Topic: programming with natural language

topics > computer science > programming > Group: types of programming languages

natural language
Thesa programming system

compiling pseudocode designs
descriptive languages
natural language as a system
pidgin and creole languages
programming style
vivid representation of programs


Many researchers want to remove the artificial interface posed by programming languages. They want to interact with the computer as an intelligent being, and they want the ease of expression provided by natural languages. Statements in natural languages tend to be action oriented, heavily dependent on context for details, lack bookkeeping operations, ambiguous, and described by non-regular grammars. Full natural languages have not been processed by machines. Instead a restricted subset is used which hopefully retains the language's flexibility. The easiest subset is naming. Natural language names are easy to remember and easily recognized by machines. Idiomatic expressions can also be machine recognized but larger combinations have a high grammatical variability.

Advantages-- Reduced training time. Design language and documentation language matches the programming language. Flexible user interface. (cbb 5/80)

Subtopic: programming with natural language up

Quote: paper solutions specified mathematical operations in natural language, often with no missing information [»paneJF2_2001]
Quote: instead of programming languages, use natural language with a considerably restricted syntax and lexicon [»millLA10_1978]
Quote: want a natural, less detailed way of writing programs, but programs must be explicit; at least use English-like words
Quote: base programming languages on the structure and expressiveness of natural language; do not implement English [»lopeCV12_2003]
Quote: can base software languages on natural language with restricted syntax and semantics, e.g., COBOL; easy to learn and use; not good for complex structures [»joneTC4_1979a]

Subtopic: natural language vs. programming language up

Quote: natural language emphasizes the action while programming languages emphasize the conditions and control structures [»millLA10_1978]
Quote: conditions in natural language procedures are expressed as qualifications to the action or its object [»millLA10_1978]
QuoteRef: halpMI_1966 ;;640 active English (what talk in) and passive English (what listen in eg Cobol)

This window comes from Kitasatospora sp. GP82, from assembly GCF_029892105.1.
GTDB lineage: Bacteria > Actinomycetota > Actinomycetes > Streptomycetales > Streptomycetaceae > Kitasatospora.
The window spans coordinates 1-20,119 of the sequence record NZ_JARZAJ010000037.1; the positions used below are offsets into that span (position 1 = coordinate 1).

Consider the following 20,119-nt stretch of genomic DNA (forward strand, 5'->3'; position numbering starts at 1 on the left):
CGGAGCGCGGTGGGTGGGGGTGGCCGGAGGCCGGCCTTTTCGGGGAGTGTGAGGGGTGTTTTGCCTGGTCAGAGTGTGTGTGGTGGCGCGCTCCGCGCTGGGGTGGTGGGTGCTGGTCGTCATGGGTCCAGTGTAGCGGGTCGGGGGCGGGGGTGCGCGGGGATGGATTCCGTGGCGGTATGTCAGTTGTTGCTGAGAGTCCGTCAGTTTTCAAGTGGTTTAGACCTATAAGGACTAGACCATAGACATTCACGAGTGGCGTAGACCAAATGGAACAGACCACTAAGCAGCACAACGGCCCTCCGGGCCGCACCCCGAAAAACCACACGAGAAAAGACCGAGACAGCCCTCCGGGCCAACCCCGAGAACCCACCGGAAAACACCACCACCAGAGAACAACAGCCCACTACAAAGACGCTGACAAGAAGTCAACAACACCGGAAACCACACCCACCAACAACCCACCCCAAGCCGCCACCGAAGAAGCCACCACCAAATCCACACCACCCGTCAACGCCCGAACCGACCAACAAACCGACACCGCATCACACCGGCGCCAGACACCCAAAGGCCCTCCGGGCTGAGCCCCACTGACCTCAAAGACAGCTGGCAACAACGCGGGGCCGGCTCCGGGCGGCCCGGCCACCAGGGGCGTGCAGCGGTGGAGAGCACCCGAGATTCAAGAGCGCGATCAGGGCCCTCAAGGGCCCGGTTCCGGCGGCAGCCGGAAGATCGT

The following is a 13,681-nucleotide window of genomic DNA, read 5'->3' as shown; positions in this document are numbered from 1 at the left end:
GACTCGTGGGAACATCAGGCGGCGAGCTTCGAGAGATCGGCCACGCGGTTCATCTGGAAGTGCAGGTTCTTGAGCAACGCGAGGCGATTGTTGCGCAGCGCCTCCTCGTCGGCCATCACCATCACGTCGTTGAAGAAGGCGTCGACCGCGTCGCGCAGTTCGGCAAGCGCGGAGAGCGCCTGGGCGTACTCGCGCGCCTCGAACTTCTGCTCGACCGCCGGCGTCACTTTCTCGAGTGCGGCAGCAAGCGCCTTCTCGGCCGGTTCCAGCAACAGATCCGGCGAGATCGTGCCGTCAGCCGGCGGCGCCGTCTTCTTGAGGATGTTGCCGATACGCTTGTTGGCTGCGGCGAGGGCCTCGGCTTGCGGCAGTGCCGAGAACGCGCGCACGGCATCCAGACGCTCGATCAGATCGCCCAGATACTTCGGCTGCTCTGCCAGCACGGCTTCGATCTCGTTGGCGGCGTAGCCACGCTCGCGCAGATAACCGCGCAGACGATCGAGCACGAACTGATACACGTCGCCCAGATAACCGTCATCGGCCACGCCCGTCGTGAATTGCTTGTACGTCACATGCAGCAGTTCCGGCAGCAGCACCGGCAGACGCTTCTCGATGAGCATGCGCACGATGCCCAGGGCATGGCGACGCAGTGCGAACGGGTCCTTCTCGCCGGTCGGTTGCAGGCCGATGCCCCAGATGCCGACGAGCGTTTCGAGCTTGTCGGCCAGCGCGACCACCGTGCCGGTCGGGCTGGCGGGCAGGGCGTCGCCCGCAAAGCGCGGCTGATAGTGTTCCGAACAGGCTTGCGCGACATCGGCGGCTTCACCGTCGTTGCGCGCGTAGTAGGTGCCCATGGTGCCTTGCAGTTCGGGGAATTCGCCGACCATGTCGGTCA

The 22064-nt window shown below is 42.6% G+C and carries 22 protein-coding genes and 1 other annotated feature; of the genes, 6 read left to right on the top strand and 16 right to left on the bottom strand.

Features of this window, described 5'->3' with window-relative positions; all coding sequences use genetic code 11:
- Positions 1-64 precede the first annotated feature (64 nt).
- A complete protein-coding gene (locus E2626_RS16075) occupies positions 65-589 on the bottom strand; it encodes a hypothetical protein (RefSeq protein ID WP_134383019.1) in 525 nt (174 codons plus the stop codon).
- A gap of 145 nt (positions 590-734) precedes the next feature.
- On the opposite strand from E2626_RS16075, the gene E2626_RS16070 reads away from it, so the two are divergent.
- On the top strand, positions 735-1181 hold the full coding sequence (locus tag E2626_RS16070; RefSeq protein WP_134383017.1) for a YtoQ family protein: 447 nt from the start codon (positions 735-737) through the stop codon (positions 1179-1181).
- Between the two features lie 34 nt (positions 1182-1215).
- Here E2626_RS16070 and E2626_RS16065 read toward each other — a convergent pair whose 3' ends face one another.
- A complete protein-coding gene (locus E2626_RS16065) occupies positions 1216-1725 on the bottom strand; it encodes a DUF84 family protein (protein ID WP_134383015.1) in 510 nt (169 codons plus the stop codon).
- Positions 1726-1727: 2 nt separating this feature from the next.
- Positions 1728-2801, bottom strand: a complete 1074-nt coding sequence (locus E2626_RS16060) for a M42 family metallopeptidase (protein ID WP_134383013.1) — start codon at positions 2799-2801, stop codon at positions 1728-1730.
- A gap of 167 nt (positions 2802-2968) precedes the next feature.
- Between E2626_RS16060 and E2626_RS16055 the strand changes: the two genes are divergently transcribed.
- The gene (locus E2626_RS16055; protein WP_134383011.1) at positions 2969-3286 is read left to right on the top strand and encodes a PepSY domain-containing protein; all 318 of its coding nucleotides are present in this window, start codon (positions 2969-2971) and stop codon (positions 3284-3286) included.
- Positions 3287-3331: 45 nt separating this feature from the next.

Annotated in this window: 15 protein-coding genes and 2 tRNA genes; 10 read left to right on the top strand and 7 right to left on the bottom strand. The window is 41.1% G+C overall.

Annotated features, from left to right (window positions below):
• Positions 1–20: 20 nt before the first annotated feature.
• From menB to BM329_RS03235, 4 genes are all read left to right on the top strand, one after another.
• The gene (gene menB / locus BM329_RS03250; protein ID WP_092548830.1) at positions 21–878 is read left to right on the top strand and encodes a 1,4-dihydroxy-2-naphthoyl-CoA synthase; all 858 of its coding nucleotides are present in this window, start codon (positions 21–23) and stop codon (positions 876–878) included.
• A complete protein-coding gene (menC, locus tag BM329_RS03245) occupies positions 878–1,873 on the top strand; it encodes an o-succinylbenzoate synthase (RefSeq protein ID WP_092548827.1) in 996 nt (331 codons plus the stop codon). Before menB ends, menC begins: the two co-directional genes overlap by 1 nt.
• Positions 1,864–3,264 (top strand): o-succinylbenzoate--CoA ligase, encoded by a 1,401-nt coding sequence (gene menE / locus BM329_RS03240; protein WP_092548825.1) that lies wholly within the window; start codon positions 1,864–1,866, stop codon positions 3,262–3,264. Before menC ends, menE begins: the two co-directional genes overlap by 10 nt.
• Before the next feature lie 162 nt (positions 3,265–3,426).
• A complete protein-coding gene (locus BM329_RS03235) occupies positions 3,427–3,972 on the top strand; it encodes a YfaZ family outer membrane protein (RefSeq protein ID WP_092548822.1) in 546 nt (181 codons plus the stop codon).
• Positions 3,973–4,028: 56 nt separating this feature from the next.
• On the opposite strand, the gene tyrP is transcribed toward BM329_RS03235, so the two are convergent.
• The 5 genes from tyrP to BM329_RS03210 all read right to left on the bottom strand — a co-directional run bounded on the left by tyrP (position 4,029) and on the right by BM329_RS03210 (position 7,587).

Subtopic: readable programs up

Quote: investigated documentation formats for programs; individual differences had largest effect, natural language was least effective [»curtB2_1989]
Quote: unary Smalltalk messages can be composed into readable expressions [»xlrg8_1981]
Quote: original goal for ML was a natural-like language for all computer interaction [»spooCR4_1986]
Quote: readable program in ML; cookbook english; imperative verbs, subordinate clauses separated by commas, e.g., conditional clause [»spooCR4_1986]
QuoteRef: instrumentcontrol ;;7/78 57 "Rockwell's STC Universal Controller stands out in the world of microcomputers as one of the few designed expressly for control. What's more it can be programmed with 13 English commands, so it's easy to use. [Interpreter in ROM for commands like 'at Time', 'Turn on A', 'add F2 to F1', 'repeat', 'wait'. Controllers 50 input and 50 output lines for interfacing to A/D etc. Has 32 4-decimal-digit counters.

Subtopic: mnemonic commands up

Quote: users will pick up mnemonic commands (pidgin-computer) if a natural-language front-end provides them; gives a short cut, easy to learn [»slatBM7_1986]
Quote: return actual command issued by a natural language front-end; users learned the command syntax [»slatBM7_1986]

Subtopic: formalized natural language up

Quote: formal and natural language descriptions of a system should fit well together [»handP_1981]
Quote: conceptualize imperative verbs in natural language procedures by preconditions, program, results, and operands [»millLA10_1978]
Quote: show what the processor is doing via a commented trace of execution in a detailed, unambiguous language [»plumT3_1977]

Subtopic: property access up

Quote: the nectar property of a card named flower is "nectar of flower" or "flower's nectar" [»paneJF9_2002]

Subtopic: partial descriptions and context up

Quote: natural language specifications tend to use partial descriptions [»balzRM3_1978]
Quote: partial descriptions make extensive use of context; this nearly eliminates bookkeeping operations
Quote: partial descriptions focus the writer's and reader's attention to relevant issues [»balzRM3_1978]

Subtopic: artificial languages fail up

Quote: no one has succeeded in inventing an artificial language that lets you say as many things as English does, but is as good as English at doing it [»richEA_1985]

Subtopic: natural languages fail up

Quote: natural languages fail because computers do not think and languages are poor at describing large numbers
Quote: even if can program a system to answer questions, often simpler to display all the information in a table or graph [»nelsTH_1974]
Quote: programs must be explicit to allow the computer to fill in all of the implied details [»rossDT3_1957]
Quote: systems that understand English promise too much and deliver too little; people mistakenly expect valid inferences [»slatBM7_1986]

Related Topics up

Group: natural language   (16 topics, 539 quotes)
Group: Thesa programming system   (11 topics, 561 quotes)

Topic: compiling pseudocode designs (8 items)
Topic: descriptive languages (22 items)
Topic: natural language as a system (43 items)
Topic: pidgin and creole languages (31 items)
Topic: programming style (47 items)
Topic: vivid representation of programs
(22 items)

Updated barberCB 12/04
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